As life slows down and people stay indoors due to the COVID-19 virus, many musicians have seen their live shows evaporate. Luckily, technology enables us to keep doing what a lot of working musicians do: move forward, adapt day by day.
A huge part of making a music career work despite being locked down at home, or needing to keep a distance from your bandmates, is engaging your fans.
We’ve talked about how to ask your fans for support during the coronavirus pandemic - now, I thought it would be inspiring to take a look at how some Bandzoogle musicians are moving forward, and connecting with their fans in this time of crisis.
Along with local, recurring gigs, many musicians are facing the reality of cancelled tours, and a major loss of income. But as most musicians know, you also have to look ahead, thinking about marketing opportunities and reach. Plus, music is putting a smile on the faces of many people right now.
So while live music isn’t happening, consider planning a virtual tour, allowing your fans to take in a show, and support you from the comfort of their own home.
With all of their upcoming tour dates cancelled, folk-Americana duo Hudost decided to create a ‘virtual world tour,’ featuring weekly live performances from different rooms in their house. They chose different social media channels and set up times and dates for each.
To make the dates more appealing to their fans, they wove in some personal touches - such as a cooking lesson along with a stream in their kitchen.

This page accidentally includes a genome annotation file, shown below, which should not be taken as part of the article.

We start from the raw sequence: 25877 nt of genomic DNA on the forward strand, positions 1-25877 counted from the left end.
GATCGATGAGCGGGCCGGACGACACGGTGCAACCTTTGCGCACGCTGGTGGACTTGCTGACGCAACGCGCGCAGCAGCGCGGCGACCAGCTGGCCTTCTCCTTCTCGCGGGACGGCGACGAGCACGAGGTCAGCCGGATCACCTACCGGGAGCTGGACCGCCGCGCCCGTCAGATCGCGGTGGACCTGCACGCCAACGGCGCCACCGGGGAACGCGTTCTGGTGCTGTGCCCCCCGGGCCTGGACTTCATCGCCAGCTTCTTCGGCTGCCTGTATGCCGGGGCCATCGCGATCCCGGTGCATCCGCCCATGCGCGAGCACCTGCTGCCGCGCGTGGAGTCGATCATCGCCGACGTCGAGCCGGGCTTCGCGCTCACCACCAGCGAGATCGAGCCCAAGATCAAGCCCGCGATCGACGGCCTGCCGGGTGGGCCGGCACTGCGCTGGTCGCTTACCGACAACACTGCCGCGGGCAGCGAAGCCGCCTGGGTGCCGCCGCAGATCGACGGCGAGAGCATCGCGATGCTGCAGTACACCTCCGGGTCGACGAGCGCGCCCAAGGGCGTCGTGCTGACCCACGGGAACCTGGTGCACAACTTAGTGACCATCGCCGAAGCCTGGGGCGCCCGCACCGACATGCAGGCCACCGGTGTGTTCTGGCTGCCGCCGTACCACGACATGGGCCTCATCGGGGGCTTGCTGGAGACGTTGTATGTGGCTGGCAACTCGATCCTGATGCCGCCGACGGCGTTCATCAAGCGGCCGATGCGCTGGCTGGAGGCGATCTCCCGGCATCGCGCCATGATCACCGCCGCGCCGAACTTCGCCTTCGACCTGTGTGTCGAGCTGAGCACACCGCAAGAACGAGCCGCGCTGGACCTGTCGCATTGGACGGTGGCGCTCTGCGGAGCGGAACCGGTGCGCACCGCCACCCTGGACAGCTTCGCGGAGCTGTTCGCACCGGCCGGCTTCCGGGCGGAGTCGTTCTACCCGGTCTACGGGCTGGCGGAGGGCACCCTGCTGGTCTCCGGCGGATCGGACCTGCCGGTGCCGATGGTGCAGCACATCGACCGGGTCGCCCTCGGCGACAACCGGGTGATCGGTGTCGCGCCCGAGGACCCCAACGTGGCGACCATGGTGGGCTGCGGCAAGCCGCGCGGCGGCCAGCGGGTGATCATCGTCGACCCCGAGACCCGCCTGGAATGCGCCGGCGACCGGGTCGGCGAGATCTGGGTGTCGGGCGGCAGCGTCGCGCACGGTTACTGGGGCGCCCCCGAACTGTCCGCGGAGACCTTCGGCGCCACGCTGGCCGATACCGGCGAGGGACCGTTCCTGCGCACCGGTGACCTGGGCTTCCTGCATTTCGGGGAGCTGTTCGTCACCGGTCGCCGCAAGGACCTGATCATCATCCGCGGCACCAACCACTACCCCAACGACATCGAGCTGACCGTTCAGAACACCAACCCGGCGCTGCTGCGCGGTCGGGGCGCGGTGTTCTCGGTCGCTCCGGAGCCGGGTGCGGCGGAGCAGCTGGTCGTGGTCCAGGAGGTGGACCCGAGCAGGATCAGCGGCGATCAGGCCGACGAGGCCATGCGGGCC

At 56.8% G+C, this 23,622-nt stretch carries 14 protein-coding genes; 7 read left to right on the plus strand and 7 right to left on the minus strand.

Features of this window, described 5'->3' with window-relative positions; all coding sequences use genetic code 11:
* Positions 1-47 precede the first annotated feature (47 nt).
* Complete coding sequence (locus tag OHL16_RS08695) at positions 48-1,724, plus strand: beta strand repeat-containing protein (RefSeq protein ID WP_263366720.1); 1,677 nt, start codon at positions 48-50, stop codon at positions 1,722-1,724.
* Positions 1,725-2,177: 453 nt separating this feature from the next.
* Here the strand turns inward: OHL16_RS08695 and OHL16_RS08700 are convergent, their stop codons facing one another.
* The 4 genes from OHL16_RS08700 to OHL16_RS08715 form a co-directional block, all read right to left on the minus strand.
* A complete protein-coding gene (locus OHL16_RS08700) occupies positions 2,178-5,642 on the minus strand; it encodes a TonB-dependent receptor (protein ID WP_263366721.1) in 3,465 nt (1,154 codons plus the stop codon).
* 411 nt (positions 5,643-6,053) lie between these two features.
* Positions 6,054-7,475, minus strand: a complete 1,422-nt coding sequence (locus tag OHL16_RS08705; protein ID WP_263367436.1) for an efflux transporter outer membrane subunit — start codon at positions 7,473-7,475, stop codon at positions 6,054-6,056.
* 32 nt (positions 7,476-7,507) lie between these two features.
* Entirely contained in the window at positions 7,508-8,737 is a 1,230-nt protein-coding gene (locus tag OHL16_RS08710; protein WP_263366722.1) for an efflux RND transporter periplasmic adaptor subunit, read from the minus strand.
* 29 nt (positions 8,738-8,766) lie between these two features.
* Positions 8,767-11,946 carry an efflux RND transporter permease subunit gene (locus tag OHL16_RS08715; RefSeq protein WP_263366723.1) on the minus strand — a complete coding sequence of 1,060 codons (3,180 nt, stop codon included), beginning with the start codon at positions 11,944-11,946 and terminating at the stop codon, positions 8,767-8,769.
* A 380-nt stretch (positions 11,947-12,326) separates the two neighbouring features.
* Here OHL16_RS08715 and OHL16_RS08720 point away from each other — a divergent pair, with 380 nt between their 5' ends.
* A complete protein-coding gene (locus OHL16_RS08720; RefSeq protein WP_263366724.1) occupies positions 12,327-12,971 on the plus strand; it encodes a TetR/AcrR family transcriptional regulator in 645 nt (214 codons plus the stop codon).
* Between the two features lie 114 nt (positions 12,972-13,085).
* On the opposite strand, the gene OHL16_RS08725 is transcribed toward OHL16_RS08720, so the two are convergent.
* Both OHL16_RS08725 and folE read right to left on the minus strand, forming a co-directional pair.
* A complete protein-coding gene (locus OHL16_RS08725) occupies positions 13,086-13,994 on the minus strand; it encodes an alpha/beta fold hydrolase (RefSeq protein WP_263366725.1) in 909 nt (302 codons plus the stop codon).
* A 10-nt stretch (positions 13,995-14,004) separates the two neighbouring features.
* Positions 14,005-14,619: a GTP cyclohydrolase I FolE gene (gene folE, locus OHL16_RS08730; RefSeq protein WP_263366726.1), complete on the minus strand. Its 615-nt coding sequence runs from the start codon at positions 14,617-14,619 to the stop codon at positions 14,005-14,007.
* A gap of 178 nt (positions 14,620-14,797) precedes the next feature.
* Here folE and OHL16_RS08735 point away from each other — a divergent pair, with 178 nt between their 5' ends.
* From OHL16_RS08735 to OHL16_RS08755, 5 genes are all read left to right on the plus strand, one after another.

They created a poster with their times and dates, making sure all of their fans know how to catch their shows. They created a video speaking to their fans, and giving details about their shows, plus their new fan subscription service.
To cap it off, they sent a newsletter to their fans, letting them know how to watch their upcoming performances, and how to support them.
Nowadays it’s easy to grab a phone and hop online to present a livestream to your fans. With some planning and careful consideration, you can maximize a livestream show to connect with lots of people who are stuck at home and looking for things to watch and do online.
Harpist and singer Calvin Arsenia has set up 3 different streams, to reach people on different platforms. Each has its own vibe: Monday is mindful harp music on Facebook Live, Wednesday is vocal warmups on Instagram, and Friday is a StageIt streamed show, titled ‘Love Lounge.”
Each show plays on his strengths, and offers something different for his fans. He encourages people to pay what they want, and gives options from PayPal to Square for donations.
Promoting a livestream will differ for every artist, and it’ll depend on what platform you are using. Calvin uses multiple ways to let his fans know about his streams, where to catch them, and how to support him. He uses a video of himself playing guitar to point people over to the StageIt link where he’ll be playing, for example.